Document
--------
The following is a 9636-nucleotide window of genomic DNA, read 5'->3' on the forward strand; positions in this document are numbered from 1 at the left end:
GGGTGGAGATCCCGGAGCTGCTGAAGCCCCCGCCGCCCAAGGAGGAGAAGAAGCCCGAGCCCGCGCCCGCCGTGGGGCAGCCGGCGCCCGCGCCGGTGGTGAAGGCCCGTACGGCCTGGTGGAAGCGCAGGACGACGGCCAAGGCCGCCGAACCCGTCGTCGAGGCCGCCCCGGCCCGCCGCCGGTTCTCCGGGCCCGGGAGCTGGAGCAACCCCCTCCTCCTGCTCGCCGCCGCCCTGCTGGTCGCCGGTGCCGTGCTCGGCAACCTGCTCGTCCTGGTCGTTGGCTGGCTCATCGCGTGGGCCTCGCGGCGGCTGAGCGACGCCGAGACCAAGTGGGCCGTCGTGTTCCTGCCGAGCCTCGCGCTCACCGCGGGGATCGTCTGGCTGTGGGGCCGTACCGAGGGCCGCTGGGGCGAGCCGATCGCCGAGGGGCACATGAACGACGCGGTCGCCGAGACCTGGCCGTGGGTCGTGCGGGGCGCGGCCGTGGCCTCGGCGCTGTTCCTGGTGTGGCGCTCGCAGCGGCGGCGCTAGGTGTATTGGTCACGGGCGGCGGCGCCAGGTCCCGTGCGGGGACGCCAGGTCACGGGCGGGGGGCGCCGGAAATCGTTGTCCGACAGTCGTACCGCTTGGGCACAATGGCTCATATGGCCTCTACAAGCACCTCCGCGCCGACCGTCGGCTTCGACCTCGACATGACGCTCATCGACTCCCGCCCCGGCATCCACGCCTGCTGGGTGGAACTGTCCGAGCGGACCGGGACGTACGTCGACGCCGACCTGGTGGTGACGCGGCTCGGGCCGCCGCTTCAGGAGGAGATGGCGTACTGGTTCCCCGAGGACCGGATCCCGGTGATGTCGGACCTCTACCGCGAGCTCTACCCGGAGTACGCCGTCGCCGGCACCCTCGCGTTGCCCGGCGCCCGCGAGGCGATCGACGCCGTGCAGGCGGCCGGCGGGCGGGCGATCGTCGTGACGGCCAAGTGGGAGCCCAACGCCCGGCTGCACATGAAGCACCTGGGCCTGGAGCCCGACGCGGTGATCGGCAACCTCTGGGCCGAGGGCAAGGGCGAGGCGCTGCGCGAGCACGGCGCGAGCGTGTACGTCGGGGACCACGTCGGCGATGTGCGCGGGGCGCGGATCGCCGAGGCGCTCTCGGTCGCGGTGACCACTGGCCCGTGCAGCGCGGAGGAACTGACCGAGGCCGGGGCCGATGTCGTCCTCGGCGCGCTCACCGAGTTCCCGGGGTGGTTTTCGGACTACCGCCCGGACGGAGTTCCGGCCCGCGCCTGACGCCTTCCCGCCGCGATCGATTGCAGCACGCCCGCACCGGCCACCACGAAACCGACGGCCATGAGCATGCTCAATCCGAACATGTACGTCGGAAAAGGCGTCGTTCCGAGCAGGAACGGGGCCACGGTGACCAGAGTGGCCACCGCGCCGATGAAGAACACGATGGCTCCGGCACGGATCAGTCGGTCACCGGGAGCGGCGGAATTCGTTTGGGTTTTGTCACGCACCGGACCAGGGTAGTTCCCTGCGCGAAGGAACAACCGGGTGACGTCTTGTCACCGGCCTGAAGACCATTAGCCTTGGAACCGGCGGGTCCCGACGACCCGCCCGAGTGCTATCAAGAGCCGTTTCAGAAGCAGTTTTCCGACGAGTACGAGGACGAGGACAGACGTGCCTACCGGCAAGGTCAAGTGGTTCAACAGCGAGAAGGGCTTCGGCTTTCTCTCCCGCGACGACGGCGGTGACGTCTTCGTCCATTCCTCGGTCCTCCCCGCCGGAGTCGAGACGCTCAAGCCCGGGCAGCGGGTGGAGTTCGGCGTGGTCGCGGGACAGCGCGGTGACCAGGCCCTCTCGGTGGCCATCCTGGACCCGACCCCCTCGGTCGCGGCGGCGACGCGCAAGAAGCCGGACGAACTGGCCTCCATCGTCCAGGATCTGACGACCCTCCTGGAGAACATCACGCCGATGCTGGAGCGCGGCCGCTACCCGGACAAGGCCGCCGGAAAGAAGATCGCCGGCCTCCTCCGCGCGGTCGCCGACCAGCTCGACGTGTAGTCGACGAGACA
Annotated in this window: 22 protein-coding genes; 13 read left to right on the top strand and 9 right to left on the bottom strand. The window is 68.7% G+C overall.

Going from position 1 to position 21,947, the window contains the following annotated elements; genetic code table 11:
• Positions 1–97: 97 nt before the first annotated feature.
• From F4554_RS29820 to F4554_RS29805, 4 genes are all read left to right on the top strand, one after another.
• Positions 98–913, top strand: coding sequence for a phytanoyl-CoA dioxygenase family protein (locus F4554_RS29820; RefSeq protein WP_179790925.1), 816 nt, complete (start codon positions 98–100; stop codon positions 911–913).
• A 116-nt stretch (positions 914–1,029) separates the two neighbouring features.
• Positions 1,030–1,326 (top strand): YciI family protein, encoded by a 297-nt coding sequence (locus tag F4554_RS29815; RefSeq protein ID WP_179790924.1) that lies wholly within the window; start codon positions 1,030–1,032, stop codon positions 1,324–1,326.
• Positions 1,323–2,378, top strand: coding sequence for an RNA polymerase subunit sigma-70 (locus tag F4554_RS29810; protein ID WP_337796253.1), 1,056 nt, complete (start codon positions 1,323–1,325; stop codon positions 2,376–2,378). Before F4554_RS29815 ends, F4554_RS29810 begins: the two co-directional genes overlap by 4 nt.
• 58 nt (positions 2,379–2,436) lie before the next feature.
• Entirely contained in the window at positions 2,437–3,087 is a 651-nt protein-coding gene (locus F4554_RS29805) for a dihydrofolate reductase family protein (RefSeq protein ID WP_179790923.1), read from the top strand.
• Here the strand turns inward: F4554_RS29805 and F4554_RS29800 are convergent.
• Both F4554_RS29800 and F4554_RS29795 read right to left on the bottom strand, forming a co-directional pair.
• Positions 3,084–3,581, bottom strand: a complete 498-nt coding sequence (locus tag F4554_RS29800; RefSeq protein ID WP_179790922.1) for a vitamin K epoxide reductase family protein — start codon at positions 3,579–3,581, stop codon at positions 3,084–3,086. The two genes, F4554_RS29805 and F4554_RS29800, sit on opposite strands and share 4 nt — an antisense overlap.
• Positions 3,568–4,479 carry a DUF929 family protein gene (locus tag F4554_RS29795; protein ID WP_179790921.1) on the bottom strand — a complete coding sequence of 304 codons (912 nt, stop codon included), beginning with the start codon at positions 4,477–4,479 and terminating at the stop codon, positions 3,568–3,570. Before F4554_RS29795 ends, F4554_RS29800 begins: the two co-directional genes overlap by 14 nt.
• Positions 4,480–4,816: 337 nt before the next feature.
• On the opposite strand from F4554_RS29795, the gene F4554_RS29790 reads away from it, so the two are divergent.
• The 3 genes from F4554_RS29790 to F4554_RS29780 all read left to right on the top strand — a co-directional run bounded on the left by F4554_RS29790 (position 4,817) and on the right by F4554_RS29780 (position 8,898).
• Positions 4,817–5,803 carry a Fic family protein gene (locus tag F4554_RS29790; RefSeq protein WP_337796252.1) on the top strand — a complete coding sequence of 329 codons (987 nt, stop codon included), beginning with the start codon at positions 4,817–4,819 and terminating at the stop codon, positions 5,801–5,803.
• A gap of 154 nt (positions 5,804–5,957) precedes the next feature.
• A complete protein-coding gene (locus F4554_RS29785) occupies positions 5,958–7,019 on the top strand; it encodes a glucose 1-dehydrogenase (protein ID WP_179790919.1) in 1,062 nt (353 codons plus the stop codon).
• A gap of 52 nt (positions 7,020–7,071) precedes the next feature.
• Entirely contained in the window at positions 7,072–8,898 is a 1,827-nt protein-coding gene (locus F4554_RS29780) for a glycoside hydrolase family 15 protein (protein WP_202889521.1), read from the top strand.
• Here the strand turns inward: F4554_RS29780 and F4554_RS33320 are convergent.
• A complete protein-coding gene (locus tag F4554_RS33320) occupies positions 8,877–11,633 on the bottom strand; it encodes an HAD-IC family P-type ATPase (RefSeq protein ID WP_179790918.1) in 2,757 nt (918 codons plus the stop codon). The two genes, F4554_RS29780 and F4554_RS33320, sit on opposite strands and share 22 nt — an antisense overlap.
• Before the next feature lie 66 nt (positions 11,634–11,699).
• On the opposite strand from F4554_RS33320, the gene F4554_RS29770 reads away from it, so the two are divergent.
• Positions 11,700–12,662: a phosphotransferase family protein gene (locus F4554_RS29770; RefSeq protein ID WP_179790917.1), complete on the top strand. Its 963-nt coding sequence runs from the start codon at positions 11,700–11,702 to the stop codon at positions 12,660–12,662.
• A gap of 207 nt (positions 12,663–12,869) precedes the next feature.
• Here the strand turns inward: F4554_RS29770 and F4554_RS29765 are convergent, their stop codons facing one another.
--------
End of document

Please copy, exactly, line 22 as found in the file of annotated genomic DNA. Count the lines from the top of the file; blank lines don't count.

• A complete protein-coding gene (locus F4554_RS29785) occupies positions 5,958–7,019 on the top strand; it encodes a glucose 1-dehydrogenase (protein ID WP_179790919.1) in 1,062 nt (353 codons plus the stop codon).